The women in Dhoolpet want to move away from the business of making gudumba. But the change has been stopped in its tracks by poverty and empty promises
Sarala was widowed by her late alcoholic husband. Her sons aged 6, 8 and 11, all work at Begum Bazaar.
They are unlettered. When asked why aren’t they studying she said, “I am stuck in deep poverty. If we have to survive all of us have to work, we don’t have a choice. If my sons help me with my business then for sure our financial lot will improve but I am scared of the police.
Almost every household in Dhoolpet has a similar tragic story to tell.
Dhoolpet is the main base from where each day thousands of litres of gudumba (hooch) is packed in sachets and taken to various liquor pockets of the City.
This trade has been taking place since the last 40 years and the excise raid is part of their lives. The area has always been in the news as the excise department conducts raids once every month or once in 40 days. Sometimes they destroy the liquor or sometimes they make arrests but nothing changes here. The community promptly forgets what happened the previous night and starts afresh.
“We know that what we are doing is wrong. I lost my husband due to alcohol abuse and I know the pain to live without a life partner. But what can I do?” asks Mitalibai, a community member (inset picture).
To bring them out of this decrepit life the State government in December 2010 introduced a special package to help the people involved in making hooch lead a respectable life. The scheme was aimed to make them self-reliant and earn from legitimate works. But the bureaucracy has been sleeping over this promise.
Another community member Gauribai says, “The government promised me `2 lakh to set up a vegetable shop. Nothing has come yet. If they help me start another business I will quit this trade. Until then I have to continue with it.”
Government employees had come, counseled them and also given them a letter which states that they would give them `2 lakh each to start a self help group.
Most of the women have kept this document safely and have been enquiring about the follow-up of this assistance with the Mandal revenue officer but so far nothing has materialised.
“We do not know anything else apart from how to make gudumba. In our community we are not allowed to go out and work. If we have the permission from the elders we will definitely go out and work but it’s unfortunate that we cannot work outside. We were thrilled when the government told us it will help us set up vegetable shops, tailoring shops and such small ventures but it looks like a mirage,” says Tulsibai.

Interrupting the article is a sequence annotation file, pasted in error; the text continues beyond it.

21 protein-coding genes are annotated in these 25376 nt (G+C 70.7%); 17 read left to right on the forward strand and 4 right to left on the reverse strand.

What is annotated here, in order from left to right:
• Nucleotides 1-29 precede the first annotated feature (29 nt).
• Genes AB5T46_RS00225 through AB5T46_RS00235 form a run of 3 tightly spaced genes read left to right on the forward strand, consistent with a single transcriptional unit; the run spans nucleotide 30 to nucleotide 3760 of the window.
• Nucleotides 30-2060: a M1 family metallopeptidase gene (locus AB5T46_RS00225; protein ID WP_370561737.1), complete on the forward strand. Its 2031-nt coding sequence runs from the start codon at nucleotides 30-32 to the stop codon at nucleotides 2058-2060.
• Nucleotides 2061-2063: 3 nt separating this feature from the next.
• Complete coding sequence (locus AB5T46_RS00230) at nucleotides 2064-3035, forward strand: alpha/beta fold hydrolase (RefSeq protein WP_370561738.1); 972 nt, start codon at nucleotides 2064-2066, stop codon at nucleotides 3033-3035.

Besides the government, a leading bank had also approached the community and offered them a loan to start another business. The deal was that the bank would give them an interest-free loan to buy an auto rickshaw but they would have to open an account and deposit Rs.10,000.
Most of the families in the area managed to open accounts and deposited the money with a hope that they would soon be able to start a new life. Much to their disappointment, the bank did not revert, so they closed their accounts and continued with their gudumba making.
“When the excise department men come they hit us and abuse us. Sometime they ask us for bribes. Sometimes they destroy all our raw materials. Who would want to live a life like this? We want a decent living but it is just not possible here,” said Lakshmibai.
Contrary to the common belief that these people make spurious liquor for lucre, the truth is that they get into this business as a last resort. As all of them are women, they have limited access to wealth and little freedom to work outside.
The bank and government have been merely playing with their emotions by promising them a new start but the ground reality is that not just the present generation but the next generation too has been gripped by the deadly business of making gudumba. The situation is such that gudumba has almost become their deity.
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